Building an integrated framework for tissue morphogenesis with the zebrafish inner ear
Monday, November 7, 2022 - 4:15pm
Schultz 107
Quantitative & Computational Biology
LSI - Genomics

How simple tissues give rise to geometrically complex organs with robust shapes and functions is a fundamental question in biology. The current mechanistic framework explains how upstream genetic and biochemical information patterns cellular mechanics to drive tissue dynamics. In this framework, the main driving force is cell-intrinsic and generated by actomyosin contractility. The extracellular matrix (ECM) that surrounds most cells is considered to be a passive mechanical scaffold that may shape these forces through differential stiffness. I will present a case that inverts this expectation. Zebrafish semicircular canals form from invaginations in the otic epithelium (buds) that extend and fuse to form the hubs of each canal. We find that conventional actomyosin-driven behaviors are not required. Instead, local secretion of hyaluronan, made by the enzymes ugdh and has3, drives canal morphogenesis. Charged hyaluronate polymers osmotically swell with water and generate isotropic extracellular pressure to deform the overlying epithelium into buds. The mechanical anisotropy needed to shape buds into tubes is conferred by a polarized distribution of cellular protrusions, linked between cells, that we term cytocinches. Hyaluronate-pressure shaped by anisotropic tissue stiffness may be a widespread mechanism for powering morphological change in organogenesis and tissue engineering.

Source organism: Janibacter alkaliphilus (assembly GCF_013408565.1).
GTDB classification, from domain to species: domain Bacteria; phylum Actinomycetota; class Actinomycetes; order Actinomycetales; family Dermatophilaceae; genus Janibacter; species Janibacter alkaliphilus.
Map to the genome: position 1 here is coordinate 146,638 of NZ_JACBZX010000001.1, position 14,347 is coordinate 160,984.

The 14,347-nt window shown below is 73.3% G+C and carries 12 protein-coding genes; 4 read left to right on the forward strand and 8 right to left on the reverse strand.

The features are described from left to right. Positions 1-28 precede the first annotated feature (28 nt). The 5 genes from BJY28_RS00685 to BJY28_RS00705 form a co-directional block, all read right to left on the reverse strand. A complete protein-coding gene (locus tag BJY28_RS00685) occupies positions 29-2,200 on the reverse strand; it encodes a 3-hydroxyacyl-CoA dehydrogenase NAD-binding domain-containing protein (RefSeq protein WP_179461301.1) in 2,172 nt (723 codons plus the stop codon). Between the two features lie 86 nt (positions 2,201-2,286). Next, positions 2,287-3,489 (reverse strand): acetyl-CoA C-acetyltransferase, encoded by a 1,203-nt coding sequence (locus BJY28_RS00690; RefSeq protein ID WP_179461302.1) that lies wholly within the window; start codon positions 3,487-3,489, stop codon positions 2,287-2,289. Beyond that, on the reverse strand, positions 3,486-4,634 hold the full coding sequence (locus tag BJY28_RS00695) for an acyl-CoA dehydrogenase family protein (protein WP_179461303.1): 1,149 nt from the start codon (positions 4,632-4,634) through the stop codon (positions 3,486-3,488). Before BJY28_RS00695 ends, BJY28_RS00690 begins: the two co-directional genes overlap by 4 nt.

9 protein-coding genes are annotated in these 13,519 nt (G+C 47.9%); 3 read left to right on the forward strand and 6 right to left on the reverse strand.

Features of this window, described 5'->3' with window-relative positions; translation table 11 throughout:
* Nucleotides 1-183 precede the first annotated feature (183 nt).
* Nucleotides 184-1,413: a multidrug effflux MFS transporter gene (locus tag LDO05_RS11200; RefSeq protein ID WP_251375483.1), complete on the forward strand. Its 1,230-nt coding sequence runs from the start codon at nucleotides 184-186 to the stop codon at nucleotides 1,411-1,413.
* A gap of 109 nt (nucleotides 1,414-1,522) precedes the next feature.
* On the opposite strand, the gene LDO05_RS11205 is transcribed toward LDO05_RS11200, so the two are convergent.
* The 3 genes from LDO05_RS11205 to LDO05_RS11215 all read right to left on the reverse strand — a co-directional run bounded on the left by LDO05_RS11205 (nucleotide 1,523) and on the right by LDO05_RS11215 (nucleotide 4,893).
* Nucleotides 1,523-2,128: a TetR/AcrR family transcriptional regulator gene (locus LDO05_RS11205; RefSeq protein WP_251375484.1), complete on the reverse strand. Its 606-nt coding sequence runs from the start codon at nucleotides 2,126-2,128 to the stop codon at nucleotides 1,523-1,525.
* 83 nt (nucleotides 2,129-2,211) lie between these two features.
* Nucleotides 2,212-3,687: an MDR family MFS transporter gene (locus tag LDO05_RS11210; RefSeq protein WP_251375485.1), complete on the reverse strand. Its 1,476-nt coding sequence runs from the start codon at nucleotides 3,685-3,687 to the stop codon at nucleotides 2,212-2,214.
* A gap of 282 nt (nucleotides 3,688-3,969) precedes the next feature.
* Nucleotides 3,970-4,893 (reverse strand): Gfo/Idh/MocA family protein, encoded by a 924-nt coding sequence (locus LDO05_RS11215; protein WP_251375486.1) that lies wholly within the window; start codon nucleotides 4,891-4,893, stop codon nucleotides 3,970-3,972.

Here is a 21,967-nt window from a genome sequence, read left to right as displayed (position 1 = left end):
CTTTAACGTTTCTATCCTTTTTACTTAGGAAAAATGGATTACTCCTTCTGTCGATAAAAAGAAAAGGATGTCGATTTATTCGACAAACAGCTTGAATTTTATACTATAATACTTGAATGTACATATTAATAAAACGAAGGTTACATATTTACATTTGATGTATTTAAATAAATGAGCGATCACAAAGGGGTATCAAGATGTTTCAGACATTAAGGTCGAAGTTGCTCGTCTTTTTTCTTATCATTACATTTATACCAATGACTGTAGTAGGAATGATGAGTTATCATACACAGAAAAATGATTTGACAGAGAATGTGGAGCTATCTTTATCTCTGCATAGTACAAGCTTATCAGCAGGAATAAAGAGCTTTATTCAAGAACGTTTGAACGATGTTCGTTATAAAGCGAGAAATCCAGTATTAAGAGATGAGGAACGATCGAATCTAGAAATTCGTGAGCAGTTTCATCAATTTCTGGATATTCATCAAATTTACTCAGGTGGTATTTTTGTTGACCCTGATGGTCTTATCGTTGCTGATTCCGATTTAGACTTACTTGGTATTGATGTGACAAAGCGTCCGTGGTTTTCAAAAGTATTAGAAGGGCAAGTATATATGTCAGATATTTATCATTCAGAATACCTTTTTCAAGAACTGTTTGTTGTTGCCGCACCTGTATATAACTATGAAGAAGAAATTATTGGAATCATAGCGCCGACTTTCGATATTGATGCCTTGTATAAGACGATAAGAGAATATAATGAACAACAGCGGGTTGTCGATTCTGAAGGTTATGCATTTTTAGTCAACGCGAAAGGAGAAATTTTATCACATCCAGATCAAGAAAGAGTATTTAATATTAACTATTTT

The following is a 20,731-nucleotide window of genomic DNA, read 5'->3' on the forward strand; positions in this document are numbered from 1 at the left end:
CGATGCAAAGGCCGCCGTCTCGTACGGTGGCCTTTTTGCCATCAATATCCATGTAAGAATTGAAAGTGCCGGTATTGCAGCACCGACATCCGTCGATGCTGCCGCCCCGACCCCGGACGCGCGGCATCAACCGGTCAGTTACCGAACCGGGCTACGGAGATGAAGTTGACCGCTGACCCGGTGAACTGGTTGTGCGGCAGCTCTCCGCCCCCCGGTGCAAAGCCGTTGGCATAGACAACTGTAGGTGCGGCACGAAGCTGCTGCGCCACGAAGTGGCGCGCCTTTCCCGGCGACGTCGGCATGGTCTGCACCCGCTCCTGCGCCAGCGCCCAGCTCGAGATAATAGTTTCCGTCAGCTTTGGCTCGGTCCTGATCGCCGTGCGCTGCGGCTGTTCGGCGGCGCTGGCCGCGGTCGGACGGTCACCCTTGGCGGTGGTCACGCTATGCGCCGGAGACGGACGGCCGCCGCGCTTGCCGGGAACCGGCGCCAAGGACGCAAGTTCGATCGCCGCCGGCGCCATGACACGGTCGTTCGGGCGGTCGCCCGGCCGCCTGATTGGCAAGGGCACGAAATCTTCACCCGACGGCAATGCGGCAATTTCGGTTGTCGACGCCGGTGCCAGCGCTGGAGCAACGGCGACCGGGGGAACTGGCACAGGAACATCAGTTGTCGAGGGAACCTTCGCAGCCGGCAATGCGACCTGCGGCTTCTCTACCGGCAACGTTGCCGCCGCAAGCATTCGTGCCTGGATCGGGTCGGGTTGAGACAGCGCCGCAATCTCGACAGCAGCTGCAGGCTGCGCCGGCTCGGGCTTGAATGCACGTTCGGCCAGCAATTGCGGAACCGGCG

In our lab, we use the zebrafish inner development to investigate emerging behaviors in tissue morphogenesis as a result of under-explored players such as the mechano-chemical roles of the ECM, feedback interactions between patterning and morphogenesis, and the contribution of tissue geometry in determining robust organ shape. Our long-term vision is to build an integrated framework for tissue morphogenesis encapsulating reciprocal flow of information between genetic-patterns, cellular mechanics, tissue dynamics, and organ geometry for successful embryonic development.

 Akankshi Munjal

Dr. Munjal completed her undergraduate studies at the University of Delhi, and her master's at the National Centre for Biological Sciences (NCBS) in Bangalore, one of India’s finest interdisciplinary institutes. She then moved to France to do her PhD at Aix Marseille University with Prof. Thomas Lecuit where she studied the early development of fruit fly embryos and discovered a self-organized mechanochemical network that drives shape changes during morphogenesis. After moving to the US for her postdoc with Prof Sean Megason at Harvard, she continued in the field of tissue morphogenesis with zebrafish embryos. Here she was an HFSP long-term fellow and was later awarded the K99/R00 transition to independence award by the NICHD. She recently started her lab at Duke University as a Whitehead Scholar. The Principles of Tissue Morphogenesis Lab is driven by curiosity and is striving to build an inclusive environment for trainees from diverse backgrounds.

Hosted by Celeste Nelson